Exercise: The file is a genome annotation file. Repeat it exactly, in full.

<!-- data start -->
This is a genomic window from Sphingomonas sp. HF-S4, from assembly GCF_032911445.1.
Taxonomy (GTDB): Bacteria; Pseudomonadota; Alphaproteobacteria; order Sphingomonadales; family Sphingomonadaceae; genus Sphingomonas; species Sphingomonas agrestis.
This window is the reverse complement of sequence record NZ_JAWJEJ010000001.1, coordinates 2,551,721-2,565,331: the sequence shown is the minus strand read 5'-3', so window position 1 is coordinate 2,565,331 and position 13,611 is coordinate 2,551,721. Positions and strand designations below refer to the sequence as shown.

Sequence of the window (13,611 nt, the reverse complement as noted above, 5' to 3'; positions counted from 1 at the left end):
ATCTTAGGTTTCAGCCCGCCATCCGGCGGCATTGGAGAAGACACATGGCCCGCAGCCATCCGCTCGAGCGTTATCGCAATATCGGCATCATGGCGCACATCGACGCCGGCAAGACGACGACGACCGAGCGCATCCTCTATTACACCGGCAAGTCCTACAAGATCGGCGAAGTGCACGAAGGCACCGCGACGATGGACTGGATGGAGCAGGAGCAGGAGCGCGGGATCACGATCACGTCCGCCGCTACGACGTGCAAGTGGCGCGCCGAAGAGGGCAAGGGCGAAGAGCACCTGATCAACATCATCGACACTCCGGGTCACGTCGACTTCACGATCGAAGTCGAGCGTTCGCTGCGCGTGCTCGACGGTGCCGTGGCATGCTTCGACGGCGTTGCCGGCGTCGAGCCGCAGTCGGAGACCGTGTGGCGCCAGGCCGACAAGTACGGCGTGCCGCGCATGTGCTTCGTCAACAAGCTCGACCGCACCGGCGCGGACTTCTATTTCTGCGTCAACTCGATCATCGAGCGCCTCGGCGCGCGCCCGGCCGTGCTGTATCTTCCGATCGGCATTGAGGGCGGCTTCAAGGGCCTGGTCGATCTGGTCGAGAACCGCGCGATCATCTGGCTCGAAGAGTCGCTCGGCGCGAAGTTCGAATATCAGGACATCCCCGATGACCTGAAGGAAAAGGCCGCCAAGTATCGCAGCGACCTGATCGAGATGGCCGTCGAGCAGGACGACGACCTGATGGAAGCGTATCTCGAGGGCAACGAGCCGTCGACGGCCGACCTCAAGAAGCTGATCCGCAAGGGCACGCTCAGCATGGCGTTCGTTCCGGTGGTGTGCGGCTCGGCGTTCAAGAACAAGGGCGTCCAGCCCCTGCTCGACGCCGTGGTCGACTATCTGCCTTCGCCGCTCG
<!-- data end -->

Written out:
This is a genomic window from Sphingomonas sp. HF-S4, from assembly GCF_032911445.1.
Taxonomy (GTDB): Bacteria; Pseudomonadota; Alphaproteobacteria; order Sphingomonadales; family Sphingomonadaceae; genus Sphingomonas; species Sphingomonas agrestis.
This window is the reverse complement of sequence record NZ_JAWJEJ010000001.1, coordinates 2,551,721-2,565,331: the sequence shown is the minus strand read 5'-3', so window position 1 is coordinate 2,565,331 and position 13,611 is coordinate 2,551,721. Positions and strand designations below refer to the sequence as shown.

Sequence of the window (13,611 nt, the reverse complement as noted above, 5' to 3'; positions counted from 1 at the left end):
ATCTTAGGTTTCAGCCCGCCATCCGGCGGCATTGGAGAAGACACATGGCCCGCAGCCATCCGCTCGAGCGTTATCGCAATATCGGCATCATGGCGCACATCGACGCCGGCAAGACGACGACGACCGAGCGCATCCTCTATTACACCGGCAAGTCCTACAAGATCGGCGAAGTGCACGAAGGCACCGCGACGATGGACTGGATGGAGCAGGAGCAGGAGCGCGGGATCACGATCACGTCCGCCGCTACGACGTGCAAGTGGCGCGCCGAAGAGGGCAAGGGCGAAGAGCACCTGATCAACATCATCGACACTCCGGGTCACGTCGACTTCACGATCGAAGTCGAGCGTTCGCTGCGCGTGCTCGACGGTGCCGTGGCATGCTTCGACGGCGTTGCCGGCGTCGAGCCGCAGTCGGAGACCGTGTGGCGCCAGGCCGACAAGTACGGCGTGCCGCGCATGTGCTTCGTCAACAAGCTCGACCGCACCGGCGCGGACTTCTATTTCTGCGTCAACTCGATCATCGAGCGCCTCGGCGCGCGCCCGGCCGTGCTGTATCTTCCGATCGGCATTGAGGGCGGCTTCAAGGGCCTGGTCGATCTGGTCGAGAACCGCGCGATCATCTGGCTCGAAGAGTCGCTCGGCGCGAAGTTCGAATATCAGGACATCCCCGATGACCTGAAGGAAAAGGCCGCCAAGTATCGCAGCGACCTGATCGAGATGGCCGTCGAGCAGGACGACGACCTGATGGAAGCGTATCTCGAGGGCAACGAGCCGTCGACGGCCGACCTCAAGAAGCTGATCCGCAAGGGCACGCTCAGCATGGCGTTCGTTCCGGTGGTGTGCGGCTCGGCGTTCAAGAACAAGGGCGTCCAGCCCCTGCTCGACGCCGTGGTCGACTATCTGCCTTCGCCGCTCG